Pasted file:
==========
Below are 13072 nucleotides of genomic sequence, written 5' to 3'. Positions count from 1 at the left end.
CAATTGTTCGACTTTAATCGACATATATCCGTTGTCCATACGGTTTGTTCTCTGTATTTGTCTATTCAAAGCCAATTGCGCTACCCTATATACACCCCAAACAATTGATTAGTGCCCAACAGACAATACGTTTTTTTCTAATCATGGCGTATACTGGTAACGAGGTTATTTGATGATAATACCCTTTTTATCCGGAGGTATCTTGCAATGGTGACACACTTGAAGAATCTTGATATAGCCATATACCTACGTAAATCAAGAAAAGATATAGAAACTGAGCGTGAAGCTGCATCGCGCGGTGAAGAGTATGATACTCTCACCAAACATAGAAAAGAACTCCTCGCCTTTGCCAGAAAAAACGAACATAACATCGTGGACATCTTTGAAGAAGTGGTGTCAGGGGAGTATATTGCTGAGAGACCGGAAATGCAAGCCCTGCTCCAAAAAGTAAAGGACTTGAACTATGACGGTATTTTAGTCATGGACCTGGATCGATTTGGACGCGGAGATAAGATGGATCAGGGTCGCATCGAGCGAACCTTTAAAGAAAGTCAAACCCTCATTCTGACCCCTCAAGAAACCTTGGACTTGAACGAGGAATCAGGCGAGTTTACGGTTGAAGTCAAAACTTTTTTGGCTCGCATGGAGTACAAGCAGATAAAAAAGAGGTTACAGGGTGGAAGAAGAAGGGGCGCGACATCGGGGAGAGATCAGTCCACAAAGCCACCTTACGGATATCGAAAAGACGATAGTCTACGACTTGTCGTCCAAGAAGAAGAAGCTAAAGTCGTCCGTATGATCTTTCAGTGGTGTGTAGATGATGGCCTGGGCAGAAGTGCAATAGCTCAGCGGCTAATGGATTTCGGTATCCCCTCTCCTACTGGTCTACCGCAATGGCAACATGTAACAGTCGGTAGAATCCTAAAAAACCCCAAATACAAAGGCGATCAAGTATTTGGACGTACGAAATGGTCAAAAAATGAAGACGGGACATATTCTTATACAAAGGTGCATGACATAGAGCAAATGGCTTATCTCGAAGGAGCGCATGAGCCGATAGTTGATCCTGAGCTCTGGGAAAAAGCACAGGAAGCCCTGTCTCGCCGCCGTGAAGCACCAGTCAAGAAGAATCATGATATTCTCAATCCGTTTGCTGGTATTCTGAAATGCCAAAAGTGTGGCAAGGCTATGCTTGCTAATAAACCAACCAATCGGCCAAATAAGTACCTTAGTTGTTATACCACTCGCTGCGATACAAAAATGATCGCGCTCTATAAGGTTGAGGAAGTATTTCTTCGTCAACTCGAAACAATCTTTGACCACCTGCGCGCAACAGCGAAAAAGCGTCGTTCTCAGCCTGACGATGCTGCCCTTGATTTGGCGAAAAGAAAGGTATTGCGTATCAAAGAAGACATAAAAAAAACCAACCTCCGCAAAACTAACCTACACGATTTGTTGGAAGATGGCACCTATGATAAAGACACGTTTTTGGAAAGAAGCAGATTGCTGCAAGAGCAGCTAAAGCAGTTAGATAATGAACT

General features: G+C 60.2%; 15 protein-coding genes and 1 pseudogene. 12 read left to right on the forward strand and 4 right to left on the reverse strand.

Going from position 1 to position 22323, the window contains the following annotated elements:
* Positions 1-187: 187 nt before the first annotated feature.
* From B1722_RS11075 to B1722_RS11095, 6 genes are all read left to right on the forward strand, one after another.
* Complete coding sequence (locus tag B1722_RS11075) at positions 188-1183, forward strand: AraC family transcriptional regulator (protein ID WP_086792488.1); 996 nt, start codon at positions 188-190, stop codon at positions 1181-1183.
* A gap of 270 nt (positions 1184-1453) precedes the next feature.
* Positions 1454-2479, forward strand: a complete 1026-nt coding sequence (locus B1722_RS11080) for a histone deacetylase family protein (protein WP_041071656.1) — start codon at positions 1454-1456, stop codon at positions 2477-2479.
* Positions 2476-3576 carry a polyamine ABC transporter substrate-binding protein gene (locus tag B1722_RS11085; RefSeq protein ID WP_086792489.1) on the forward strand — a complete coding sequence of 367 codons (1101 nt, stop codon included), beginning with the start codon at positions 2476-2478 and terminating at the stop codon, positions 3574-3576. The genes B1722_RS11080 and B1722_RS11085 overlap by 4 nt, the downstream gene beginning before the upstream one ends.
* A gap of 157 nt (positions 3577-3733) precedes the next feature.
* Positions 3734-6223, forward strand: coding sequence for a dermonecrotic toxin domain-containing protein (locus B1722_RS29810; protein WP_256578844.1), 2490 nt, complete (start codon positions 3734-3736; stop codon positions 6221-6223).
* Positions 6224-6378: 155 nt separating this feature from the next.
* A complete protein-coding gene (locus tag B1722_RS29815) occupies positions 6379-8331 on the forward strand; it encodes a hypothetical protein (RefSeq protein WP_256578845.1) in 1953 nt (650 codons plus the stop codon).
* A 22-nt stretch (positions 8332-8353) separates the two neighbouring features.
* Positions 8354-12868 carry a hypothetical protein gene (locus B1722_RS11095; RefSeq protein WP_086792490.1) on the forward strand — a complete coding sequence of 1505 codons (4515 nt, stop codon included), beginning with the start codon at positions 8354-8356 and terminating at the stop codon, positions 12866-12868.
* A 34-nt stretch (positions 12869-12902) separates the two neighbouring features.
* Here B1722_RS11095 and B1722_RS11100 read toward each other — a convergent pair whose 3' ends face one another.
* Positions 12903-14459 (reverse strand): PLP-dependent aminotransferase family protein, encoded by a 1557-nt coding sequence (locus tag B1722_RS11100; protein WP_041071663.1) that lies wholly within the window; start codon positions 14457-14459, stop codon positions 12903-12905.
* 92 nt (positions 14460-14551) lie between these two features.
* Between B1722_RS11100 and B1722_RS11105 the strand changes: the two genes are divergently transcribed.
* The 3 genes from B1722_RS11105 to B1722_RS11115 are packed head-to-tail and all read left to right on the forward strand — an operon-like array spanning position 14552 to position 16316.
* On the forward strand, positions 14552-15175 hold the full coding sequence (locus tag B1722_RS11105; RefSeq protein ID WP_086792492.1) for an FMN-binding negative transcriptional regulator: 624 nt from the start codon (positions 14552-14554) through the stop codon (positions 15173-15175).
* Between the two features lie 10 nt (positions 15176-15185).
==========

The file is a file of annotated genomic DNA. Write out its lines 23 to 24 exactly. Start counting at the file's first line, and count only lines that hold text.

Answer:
* On the forward strand, positions 14552-15175 hold the full coding sequence (locus tag B1722_RS11105; RefSeq protein ID WP_086792492.1) for an FMN-binding negative transcriptional regulator: 624 nt from the start codon (positions 14552-14554) through the stop codon (positions 15173-15175).
* Between the two features lie 10 nt (positions 15176-15185).